The Capitole was originally designed by Swiss architect Charles Thévenaz and inaugurated in 1928, towards the tail end of the silent-film era. At the time, it featured a glitzy melange of gilded marble columns and pink-velvet sofas. Between the 1930s and 1940s, however, it developed into a more versatile ciné-concert and conference venue, incorporating an orchestra pit, organ and dressing rooms. These features broadened the scope of the Capitole’s offering and the venue welcomed the likes of Russian ballet dancer Anna Pavlova and Geneva’s Orchestre de la Suisse Romande for performances. In 1946, Jean-Paul Sartre declared his existentialist manifesto inside the cinema’s packed auditorium. Then, in 1953, Switzerland’s first panoramic screen was installed here.

In 1959, architect Gérald Pauchard was brought in to update the Capitole’s architecture, partly in a bid to lure audiences back to the big screen as domestic television sets soared in popularity. Pauchard made several significant decorative alterations: he emblazoned the cinema’s name in neon on the façade, for example, and introduced red upholstery, fabric-lined ochre walls and Murano-glass lighting fixtures.

Fast-forward to the cinema’s third renovation, which began in 2021. Zahnd’s team restored the evocative art deco features with Schnegg in mind. Every intricate 1950s chandelier was painstakingly cleaned to eliminate ancient stains caused by cigarette smoke. When the panoramic screen was removed, Zahnd found a frayed sample of the original 1950s blue-grey carpet, allowing her to replicate its precise shade. The new corrugated-aluminium walls in the foyer imitate the folds of the velvet screen curtains that Pauchard installed in the grand auditorium.

“We wanted to preserve the texture of the velvet as much as possible. Velvet is synonymous with the opulence of art deco cinema”

The screening room, which was luxuriously lined with crimson velvet in 1959 to improve its acoustics, has been left untouched. “Removing it all would have spoilt its lustre, so we brought in a consortium of textile restorers to maintain the humidity of the auditorium during the works,” says Zahnd. “We wanted to preserve the texture as much as possible because velvet is synonymous with the opulence of art deco cinema. Heritage and art form had to cohabit.” A media library belonging to the Cinémathèque Suisse replaces what was once the building’s barbershop, while a specialist bookshop and a café-cum-bar have also been added.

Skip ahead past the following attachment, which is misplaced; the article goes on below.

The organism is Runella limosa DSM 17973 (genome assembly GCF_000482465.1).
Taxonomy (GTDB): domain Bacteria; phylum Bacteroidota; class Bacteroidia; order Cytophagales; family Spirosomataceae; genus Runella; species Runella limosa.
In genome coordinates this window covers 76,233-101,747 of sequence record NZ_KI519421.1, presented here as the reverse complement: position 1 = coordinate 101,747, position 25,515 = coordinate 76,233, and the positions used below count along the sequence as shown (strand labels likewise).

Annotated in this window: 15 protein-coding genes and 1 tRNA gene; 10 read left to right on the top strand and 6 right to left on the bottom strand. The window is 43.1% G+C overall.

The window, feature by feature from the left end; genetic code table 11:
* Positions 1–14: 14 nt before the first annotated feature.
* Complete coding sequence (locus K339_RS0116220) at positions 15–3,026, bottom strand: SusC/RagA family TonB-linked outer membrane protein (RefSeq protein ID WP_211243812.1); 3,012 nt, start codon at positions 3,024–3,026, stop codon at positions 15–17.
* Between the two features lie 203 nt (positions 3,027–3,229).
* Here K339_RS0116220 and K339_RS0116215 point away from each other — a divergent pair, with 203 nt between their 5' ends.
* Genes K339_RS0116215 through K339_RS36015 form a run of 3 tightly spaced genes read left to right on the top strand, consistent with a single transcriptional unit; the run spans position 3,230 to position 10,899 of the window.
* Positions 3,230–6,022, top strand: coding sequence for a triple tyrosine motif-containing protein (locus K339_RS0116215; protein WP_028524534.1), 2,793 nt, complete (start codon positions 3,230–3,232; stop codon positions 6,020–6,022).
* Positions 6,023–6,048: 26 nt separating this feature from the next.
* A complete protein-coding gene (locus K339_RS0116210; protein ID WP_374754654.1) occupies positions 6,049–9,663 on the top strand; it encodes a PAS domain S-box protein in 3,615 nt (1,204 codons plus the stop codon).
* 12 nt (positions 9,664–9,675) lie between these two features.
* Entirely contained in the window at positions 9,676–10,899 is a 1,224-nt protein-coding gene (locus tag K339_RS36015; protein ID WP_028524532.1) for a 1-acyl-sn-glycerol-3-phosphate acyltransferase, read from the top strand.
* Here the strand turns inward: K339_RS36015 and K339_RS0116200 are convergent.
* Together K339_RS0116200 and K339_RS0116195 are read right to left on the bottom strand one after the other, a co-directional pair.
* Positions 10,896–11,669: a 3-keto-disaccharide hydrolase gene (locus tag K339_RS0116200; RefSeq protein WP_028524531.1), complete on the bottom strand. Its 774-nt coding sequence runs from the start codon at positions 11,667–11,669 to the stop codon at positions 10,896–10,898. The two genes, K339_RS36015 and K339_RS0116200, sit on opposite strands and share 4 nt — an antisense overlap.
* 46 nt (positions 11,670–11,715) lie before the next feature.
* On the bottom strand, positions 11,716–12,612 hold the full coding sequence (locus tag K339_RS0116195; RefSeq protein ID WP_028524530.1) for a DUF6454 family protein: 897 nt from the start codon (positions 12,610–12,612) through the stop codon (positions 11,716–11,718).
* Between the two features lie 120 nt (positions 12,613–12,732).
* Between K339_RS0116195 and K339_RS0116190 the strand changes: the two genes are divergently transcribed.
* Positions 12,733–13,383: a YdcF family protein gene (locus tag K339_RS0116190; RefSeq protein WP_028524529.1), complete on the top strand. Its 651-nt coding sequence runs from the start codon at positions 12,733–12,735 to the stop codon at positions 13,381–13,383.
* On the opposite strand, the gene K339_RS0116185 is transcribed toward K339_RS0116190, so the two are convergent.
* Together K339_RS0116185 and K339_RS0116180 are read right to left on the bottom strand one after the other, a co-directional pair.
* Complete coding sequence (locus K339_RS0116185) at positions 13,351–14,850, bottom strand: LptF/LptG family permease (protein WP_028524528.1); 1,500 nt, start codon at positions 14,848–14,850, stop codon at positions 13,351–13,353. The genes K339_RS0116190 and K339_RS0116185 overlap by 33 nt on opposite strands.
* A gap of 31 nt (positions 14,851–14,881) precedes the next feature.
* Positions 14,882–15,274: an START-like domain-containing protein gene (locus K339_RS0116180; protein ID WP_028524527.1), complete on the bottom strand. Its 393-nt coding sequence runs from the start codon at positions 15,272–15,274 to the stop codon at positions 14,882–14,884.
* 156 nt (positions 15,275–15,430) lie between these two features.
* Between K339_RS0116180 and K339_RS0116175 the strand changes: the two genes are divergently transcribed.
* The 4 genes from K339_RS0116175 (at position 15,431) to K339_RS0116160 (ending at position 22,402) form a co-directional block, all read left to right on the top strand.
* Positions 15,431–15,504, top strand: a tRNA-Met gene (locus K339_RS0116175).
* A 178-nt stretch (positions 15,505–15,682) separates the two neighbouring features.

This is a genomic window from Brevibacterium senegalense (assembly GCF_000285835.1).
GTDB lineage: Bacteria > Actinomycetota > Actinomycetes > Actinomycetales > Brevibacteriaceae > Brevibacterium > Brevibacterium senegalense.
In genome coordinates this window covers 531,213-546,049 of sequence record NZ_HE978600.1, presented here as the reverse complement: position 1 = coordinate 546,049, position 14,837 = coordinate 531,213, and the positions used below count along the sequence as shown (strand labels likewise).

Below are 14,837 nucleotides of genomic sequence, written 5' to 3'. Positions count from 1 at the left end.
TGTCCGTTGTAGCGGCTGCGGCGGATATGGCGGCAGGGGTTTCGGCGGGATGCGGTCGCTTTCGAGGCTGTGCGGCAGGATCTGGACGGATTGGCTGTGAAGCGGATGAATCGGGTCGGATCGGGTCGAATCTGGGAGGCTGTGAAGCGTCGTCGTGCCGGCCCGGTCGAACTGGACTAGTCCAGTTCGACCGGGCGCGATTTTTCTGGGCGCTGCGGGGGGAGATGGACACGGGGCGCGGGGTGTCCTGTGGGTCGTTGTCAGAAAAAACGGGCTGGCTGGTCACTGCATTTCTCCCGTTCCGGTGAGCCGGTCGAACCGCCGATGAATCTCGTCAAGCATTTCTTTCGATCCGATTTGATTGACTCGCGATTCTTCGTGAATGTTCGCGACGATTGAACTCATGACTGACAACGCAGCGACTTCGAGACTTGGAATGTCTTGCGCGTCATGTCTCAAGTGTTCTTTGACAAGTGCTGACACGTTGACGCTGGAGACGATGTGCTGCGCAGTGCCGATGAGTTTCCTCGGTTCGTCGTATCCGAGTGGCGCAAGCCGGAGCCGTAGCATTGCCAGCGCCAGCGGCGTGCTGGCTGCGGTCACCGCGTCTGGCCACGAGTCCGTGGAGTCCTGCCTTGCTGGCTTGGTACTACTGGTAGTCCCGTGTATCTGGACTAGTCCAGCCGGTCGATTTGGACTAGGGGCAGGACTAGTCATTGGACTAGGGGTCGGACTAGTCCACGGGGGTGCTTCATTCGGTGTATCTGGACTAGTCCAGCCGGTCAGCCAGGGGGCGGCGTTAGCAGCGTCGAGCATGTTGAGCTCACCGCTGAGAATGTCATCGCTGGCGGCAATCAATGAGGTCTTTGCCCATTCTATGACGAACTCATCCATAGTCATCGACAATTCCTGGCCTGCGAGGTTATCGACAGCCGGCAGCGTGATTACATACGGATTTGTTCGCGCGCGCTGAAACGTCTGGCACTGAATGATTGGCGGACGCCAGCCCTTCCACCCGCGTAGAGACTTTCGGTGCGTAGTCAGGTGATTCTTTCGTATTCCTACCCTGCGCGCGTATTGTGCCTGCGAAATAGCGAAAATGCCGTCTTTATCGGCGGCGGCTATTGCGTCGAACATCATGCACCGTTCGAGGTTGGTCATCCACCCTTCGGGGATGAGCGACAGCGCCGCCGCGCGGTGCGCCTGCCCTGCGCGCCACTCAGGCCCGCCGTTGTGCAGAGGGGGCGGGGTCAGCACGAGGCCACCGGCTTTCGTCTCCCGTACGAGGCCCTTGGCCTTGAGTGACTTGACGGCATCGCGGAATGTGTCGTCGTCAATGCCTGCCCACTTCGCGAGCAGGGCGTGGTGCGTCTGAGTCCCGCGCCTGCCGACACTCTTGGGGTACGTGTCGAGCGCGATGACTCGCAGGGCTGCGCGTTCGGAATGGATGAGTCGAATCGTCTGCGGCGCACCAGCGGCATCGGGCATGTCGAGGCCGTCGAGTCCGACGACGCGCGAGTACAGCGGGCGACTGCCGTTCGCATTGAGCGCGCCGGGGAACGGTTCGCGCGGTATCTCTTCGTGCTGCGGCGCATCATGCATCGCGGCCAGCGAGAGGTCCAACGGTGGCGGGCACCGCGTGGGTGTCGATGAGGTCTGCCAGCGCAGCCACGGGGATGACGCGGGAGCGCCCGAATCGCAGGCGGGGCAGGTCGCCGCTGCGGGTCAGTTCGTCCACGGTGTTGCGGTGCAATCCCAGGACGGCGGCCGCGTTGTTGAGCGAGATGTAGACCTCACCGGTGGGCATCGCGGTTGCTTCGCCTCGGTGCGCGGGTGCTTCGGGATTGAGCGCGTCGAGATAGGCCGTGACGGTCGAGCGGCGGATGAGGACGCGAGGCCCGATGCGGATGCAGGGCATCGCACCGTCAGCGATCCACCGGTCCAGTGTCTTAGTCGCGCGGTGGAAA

Vintage film posters
Underground foyer
Restored art deco auditorium

The restoration, which draws deeply on Switzerland’s artistic, architectural and technical capabilities, is evidence that the country’s appetite for the silver screen remains healthy. “There has been a noticeable shift in the way in which we consume movies,” says Christophe Bolli, the Cinémathèque Suisse’s communications director. “But in this country we have also seen an increased demand for our heritage pictures, many of which are found exclusively in our film library.”

Though Schnegg passed away before she could witness the renewed splendour of her beloved picture house, the new screen honours both her name and her legacy as a champion of the art form’s timelessness and power to entertain. “The magnificence of the Capitole’s interior helps to re-establish Schnegg’s idea that a trip to the cinema should be a celebratory experience,” says Bolli. “I like to think that she would have been satisfied with the job that we have done here.”